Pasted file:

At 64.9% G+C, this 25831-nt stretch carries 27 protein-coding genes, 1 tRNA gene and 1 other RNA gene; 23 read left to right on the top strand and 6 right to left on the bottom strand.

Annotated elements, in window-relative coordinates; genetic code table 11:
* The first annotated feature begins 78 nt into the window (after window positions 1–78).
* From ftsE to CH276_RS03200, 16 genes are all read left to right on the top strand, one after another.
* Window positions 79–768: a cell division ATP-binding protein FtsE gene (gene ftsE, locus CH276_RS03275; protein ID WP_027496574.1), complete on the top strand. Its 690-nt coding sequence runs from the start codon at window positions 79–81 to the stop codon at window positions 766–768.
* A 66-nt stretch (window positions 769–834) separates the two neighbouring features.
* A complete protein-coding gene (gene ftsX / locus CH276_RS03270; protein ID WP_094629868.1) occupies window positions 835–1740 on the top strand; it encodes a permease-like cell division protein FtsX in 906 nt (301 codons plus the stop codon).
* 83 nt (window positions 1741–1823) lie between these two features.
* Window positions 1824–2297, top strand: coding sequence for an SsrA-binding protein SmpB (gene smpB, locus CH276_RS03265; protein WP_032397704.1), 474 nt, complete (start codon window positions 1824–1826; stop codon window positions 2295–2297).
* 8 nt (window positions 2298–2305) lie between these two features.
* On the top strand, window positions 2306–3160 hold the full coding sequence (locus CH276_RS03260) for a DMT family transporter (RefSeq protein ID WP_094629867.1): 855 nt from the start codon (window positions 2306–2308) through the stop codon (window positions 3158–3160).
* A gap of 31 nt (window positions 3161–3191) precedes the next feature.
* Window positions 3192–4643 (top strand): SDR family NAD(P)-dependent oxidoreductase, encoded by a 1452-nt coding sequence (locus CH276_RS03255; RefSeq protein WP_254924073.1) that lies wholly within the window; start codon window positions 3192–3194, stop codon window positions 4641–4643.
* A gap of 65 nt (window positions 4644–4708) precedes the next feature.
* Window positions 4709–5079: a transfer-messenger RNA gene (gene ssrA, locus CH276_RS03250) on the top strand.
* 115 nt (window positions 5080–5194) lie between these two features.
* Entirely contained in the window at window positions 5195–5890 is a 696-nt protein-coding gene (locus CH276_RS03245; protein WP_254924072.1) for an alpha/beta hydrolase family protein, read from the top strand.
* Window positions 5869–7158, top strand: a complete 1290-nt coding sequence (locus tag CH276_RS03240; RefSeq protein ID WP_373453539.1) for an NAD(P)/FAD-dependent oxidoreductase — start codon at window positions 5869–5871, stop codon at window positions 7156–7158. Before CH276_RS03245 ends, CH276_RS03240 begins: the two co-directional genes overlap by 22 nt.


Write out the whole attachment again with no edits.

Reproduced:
At 64.9% G+C, this 25831-nt stretch carries 27 protein-coding genes, 1 tRNA gene and 1 other RNA gene; 23 read left to right on the top strand and 6 right to left on the bottom strand.

Annotated elements, in window-relative coordinates; genetic code table 11:
* The first annotated feature begins 78 nt into the window (after window positions 1–78).
* From ftsE to CH276_RS03200, 16 genes are all read left to right on the top strand, one after another.
* Window positions 79–768: a cell division ATP-binding protein FtsE gene (gene ftsE, locus CH276_RS03275; protein ID WP_027496574.1), complete on the top strand. Its 690-nt coding sequence runs from the start codon at window positions 79–81 to the stop codon at window positions 766–768.
* A 66-nt stretch (window positions 769–834) separates the two neighbouring features.
* A complete protein-coding gene (gene ftsX / locus CH276_RS03270; protein ID WP_094629868.1) occupies window positions 835–1740 on the top strand; it encodes a permease-like cell division protein FtsX in 906 nt (301 codons plus the stop codon).
* 83 nt (window positions 1741–1823) lie between these two features.
* Window positions 1824–2297, top strand: coding sequence for an SsrA-binding protein SmpB (gene smpB, locus CH276_RS03265; protein WP_032397704.1), 474 nt, complete (start codon window positions 1824–1826; stop codon window positions 2295–2297).
* 8 nt (window positions 2298–2305) lie between these two features.
* On the top strand, window positions 2306–3160 hold the full coding sequence (locus CH276_RS03260) for a DMT family transporter (RefSeq protein ID WP_094629867.1): 855 nt from the start codon (window positions 2306–2308) through the stop codon (window positions 3158–3160).
* A gap of 31 nt (window positions 3161–3191) precedes the next feature.
* Window positions 3192–4643 (top strand): SDR family NAD(P)-dependent oxidoreductase, encoded by a 1452-nt coding sequence (locus CH276_RS03255; RefSeq protein WP_254924073.1) that lies wholly within the window; start codon window positions 3192–3194, stop codon window positions 4641–4643.
* A gap of 65 nt (window positions 4644–4708) precedes the next feature.
* Window positions 4709–5079: a transfer-messenger RNA gene (gene ssrA, locus CH276_RS03250) on the top strand.
* 115 nt (window positions 5080–5194) lie between these two features.
* Entirely contained in the window at window positions 5195–5890 is a 696-nt protein-coding gene (locus CH276_RS03245; protein WP_254924072.1) for an alpha/beta hydrolase family protein, read from the top strand.
* Window positions 5869–7158, top strand: a complete 1290-nt coding sequence (locus tag CH276_RS03240; RefSeq protein ID WP_373453539.1) for an NAD(P)/FAD-dependent oxidoreductase — start codon at window positions 5869–5871, stop codon at window positions 7156–7158. Before CH276_RS03245 ends, CH276_RS03240 begins: the two co-directional genes overlap by 22 nt.